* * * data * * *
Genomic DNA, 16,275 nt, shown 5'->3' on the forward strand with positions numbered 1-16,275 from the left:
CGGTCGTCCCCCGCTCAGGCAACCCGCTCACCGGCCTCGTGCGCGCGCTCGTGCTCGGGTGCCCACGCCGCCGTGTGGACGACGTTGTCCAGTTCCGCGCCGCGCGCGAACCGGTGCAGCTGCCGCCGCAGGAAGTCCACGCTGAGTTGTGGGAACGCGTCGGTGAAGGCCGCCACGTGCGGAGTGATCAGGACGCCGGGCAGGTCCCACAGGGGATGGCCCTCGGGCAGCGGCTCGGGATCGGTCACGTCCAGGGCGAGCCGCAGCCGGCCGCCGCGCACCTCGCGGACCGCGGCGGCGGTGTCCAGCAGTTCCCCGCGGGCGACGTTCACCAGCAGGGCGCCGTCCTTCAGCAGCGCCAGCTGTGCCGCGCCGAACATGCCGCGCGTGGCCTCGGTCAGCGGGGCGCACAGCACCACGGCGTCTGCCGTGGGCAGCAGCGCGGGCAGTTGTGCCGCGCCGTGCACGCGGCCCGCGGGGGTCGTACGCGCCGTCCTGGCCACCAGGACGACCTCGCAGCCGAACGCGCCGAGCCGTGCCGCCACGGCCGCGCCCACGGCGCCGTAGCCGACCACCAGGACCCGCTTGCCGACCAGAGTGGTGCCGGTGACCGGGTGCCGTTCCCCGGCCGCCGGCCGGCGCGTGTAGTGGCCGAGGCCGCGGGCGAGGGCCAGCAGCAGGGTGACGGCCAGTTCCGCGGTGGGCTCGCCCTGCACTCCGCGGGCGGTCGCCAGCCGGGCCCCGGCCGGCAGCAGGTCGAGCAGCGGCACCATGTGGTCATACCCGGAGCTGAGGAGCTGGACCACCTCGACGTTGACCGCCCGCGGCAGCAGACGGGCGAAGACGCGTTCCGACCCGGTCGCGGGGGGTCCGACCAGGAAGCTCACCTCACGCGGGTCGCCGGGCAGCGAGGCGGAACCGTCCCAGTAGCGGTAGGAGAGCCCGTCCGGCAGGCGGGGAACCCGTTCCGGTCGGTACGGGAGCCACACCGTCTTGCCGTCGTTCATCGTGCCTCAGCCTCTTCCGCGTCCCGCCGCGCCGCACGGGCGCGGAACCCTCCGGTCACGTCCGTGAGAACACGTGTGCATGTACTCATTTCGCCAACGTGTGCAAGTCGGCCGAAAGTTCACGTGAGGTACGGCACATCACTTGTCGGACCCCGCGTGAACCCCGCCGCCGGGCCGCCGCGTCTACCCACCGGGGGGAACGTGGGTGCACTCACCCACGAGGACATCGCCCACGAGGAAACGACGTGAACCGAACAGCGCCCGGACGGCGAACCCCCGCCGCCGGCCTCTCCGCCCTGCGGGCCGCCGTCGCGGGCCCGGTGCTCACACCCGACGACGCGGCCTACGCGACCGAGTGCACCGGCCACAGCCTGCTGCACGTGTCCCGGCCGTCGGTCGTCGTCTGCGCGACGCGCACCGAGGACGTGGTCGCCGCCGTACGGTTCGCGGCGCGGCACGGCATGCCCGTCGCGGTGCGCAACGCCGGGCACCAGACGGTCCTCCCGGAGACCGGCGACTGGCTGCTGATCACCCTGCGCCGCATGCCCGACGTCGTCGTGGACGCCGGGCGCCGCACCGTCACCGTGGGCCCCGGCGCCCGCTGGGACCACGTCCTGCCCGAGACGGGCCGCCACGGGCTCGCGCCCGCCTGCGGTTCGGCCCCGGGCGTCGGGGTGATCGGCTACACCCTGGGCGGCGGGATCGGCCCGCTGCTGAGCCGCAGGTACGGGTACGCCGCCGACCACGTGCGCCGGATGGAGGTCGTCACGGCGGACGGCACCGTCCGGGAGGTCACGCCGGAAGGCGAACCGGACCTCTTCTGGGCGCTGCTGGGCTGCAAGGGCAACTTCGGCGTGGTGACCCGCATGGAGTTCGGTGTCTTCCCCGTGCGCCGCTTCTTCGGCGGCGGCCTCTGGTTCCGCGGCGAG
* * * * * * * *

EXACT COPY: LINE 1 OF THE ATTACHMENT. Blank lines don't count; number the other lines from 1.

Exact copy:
Genomic DNA, 16,275 nt, shown 5'->3' on the forward strand with positions numbered 1-16,275 from the left: